Friday, August 21, 2009

Tesco Roundup

I've always had an ambivalent attitude to Tesco. First, the plus side. I used to know the Managing Director and another Board Member very well - and liked them both a lot. I know that shouldn't make a difference, but it does. I like to support my friends, everything else being equal. I also admire the will to succeed that is so characteristic of the company. Tesco is a brilliant British success story. Now the other side, which is more based on realism than anti. Tesco know how to screw its suppliers, how to dominate markets and how to maximise profits. And Tesco is so big that it needs Government to stop the bullying. My business life has been about producing meat, which Tesco buys, though not mine directly. Farmers have never felt strong enough to counter the commercial power of such a heavyweight retailer. Tesco is a giant that must be controlled.

Anyway Tesco are dominating the headlines this weekend in Montgomeryshire. There are plans for three new supermarkets. I've supported one, been opposed to one, and am uncertain about one. Lets look at them in turn.

Firstly Welshpool, where the deal is done for a new store on the current livestock market site. An alternative spanking new market will be open for business before the end of October. We were expecting a start on realigning the town's road network next month, but it seems that the planners are insisting that the full details of the Tesco store be approved before allowing a start. We expect the supermarket to be up and running next in 2010. I've always supported this proposal.

Secondly, Newtown, where the steel structure of the new supermarket rose phoenix-like out of the ground this last week. Looks as if it will be open before Welshpool. I've not supported this development - mainly because I just do not believe the assurances given that this will not cause traffic chaos. But its too late now. We have to wait and see.

And thirdly, Machynlleth, where its being reported that a real ding dong is underway about whether it should be allowed. Not got a feel for this proposal yet. Telephoned most of my Machynlleth contacts, who all seem to be keen on the idea. The two vociferous public opponents of the development are the Guardian writer, George Monbiot, who lives in the town, and the local MP. I've been a but concerned about some of what Mr Monbiot has written. He's claiming that local councillors are afraid to stand up to Tesco, and will allow themselves to be bullied. I don't accept this at all. The local councillors are not afraid of anyone. They just disagree with the Guardian writer - and the local MP. Machynlleth Town Council voted 6-2 in favour. Everyone I've telephoned to gauge public opinion is in favour. When the MP issued a press release claiming a majority were against, I'm told he was challenged by the company and made to withdraw his claim. It seems that almost 80% of those who had attended an exhibition of Tesco's plans had registered support. Its always best to check facts first. Anyway, I shall spend Wednesday next in Machynlleth, talking to as many people as I can. Hope it helps me formulate a clear opinion.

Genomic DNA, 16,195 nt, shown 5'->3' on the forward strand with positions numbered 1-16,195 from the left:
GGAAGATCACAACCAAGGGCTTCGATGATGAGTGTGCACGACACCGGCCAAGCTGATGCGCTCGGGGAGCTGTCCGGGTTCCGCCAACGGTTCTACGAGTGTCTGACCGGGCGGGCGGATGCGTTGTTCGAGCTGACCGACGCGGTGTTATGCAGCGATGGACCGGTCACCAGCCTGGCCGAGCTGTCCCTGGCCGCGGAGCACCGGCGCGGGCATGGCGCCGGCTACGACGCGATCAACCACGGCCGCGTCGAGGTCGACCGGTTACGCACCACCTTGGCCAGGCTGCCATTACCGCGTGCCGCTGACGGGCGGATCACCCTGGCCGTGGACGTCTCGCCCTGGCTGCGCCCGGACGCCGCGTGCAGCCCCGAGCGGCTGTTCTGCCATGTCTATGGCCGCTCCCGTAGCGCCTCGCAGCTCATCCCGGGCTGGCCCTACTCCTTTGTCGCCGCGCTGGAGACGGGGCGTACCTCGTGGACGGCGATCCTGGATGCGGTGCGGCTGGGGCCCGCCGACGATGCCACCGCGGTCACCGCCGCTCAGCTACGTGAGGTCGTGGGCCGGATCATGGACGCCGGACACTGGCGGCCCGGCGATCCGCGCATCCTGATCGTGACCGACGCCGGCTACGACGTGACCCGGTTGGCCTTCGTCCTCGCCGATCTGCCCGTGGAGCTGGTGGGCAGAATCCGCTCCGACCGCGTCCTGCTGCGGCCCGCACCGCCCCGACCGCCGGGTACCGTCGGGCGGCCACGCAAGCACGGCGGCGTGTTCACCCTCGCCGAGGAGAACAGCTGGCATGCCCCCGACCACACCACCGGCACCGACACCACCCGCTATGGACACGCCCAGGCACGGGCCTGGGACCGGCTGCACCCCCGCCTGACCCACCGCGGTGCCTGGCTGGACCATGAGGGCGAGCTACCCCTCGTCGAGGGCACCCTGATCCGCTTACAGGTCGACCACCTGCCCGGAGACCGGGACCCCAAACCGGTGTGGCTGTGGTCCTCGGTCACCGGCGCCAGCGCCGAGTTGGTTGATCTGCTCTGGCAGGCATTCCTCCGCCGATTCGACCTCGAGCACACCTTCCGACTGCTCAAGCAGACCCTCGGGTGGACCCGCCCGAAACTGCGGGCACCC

And then there's today's UK business pages where Tesco's top finance man confirms that Tesco is going to become a fully fledged bank (creating 800 new jobs in Scotland). This is great news. A business which is based on the customer being king, entering the world of banking. About time too. So happens that the finance man concerned, Andrew Higginson, used to work in Montgomeryshire, for Laura Ashley in the village of Carno, ten miles from Machynlleth. Small world!!

16 comments:

Heledd Fychan said...

A popular blogging topic today then! Hardly surprising given the amount of coverage in the local press about it. I agree with you that every store must be taken on merit - I'm not convinved about the Newtown one either. Look forward to hearing if what the people of Machynlleth told me is the same as they told you!

Glyn Davies said...